NEW YORK - Andy Pettitte needed little time to decide that he wanted to stay on.

The arm felt strong. His family was on board for at least one more year and he felt there was a real chance of adding another World Series title to his collection. With nothing to hold him back, the lefty agreed to a one-year deal with the Yankees worth $12 million on Wednesday, putting baseball's biggest postseason winner back in pinstripes.

"I think we're good enough to go all the way, I really do," Pettitte said on a conference call. "I'm at the point where, if I didn't feel like we had a chance to win it deep down, I wouldn't do this."

The five-time World Series champion turns 41 in June. He retired after the 2010 season to spend more time at home but then decided to come back this year - while working as an instructor during spring training - and signed a contract guaranteeing him $2.5 million.

Pettitte went 5-4 with a 2.87 ERA in 12 starts. He missed almost three months because of a broken lower left leg, sustained when he was hit by a line drive off the bat of Cleveland's Casey Kotchman on June 27.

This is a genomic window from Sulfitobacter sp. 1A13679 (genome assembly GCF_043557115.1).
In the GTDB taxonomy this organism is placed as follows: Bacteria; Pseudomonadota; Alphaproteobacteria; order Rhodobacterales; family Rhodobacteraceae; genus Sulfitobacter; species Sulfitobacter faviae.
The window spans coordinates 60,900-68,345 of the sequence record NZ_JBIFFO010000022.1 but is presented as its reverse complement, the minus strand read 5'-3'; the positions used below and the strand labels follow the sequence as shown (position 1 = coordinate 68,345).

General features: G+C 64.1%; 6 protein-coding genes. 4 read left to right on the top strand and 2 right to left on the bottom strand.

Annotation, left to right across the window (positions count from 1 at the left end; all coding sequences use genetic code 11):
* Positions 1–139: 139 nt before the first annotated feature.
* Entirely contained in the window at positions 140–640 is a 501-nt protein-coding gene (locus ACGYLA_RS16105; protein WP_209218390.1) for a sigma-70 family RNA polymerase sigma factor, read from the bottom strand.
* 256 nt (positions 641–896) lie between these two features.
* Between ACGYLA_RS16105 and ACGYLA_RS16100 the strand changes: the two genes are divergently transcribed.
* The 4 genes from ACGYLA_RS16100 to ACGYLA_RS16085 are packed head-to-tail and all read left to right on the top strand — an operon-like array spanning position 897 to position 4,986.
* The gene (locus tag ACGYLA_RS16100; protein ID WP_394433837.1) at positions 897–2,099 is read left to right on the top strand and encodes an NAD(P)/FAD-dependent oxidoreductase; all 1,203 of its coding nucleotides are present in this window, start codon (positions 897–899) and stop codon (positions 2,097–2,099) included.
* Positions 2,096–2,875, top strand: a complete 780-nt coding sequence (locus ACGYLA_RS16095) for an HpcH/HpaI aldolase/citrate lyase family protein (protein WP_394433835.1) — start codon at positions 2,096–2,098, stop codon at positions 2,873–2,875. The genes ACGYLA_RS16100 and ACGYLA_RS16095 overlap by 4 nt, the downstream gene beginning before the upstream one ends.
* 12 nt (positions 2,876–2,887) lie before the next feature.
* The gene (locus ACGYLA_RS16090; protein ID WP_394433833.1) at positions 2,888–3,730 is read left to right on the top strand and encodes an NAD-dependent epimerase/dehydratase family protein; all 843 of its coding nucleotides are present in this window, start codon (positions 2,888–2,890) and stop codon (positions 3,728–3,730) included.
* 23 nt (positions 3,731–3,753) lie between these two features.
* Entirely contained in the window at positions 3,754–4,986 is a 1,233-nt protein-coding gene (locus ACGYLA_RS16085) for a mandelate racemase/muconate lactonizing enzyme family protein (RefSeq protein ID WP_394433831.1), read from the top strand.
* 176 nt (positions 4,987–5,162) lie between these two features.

Pettitte's signing was the Yankees' second move to solidify their rotation in about a week. New York gave Hiroki Kuroda a $15 million, one-year contract to return.

The AL East champions are set to start 2013 with the same rotation as last season, when they won the AL East: CC Sabathia, Kuroda, Pettitte, Phil Hughes and Ivan Nova or David Phelps.

Next up for general manager Brian Cashman could be a contract for 43-year-old closer Mariano Rivera, who is determined to come back after tearing a knee ligament in May while shagging flies during batting practice.

A reliable No. 2 starter throughout his career, Pettitte is 245-142 with the Yankees and Houston in 17 major league seasons. He is the winningest pitcher in postseason history at 19-11.

A member of the "Core Four" along with Derek Jeter, Rivera and Jorge Posada, Pettitte helped the Yankees win World Series titles in 1996, 1998, 1999, 2000 and 2009.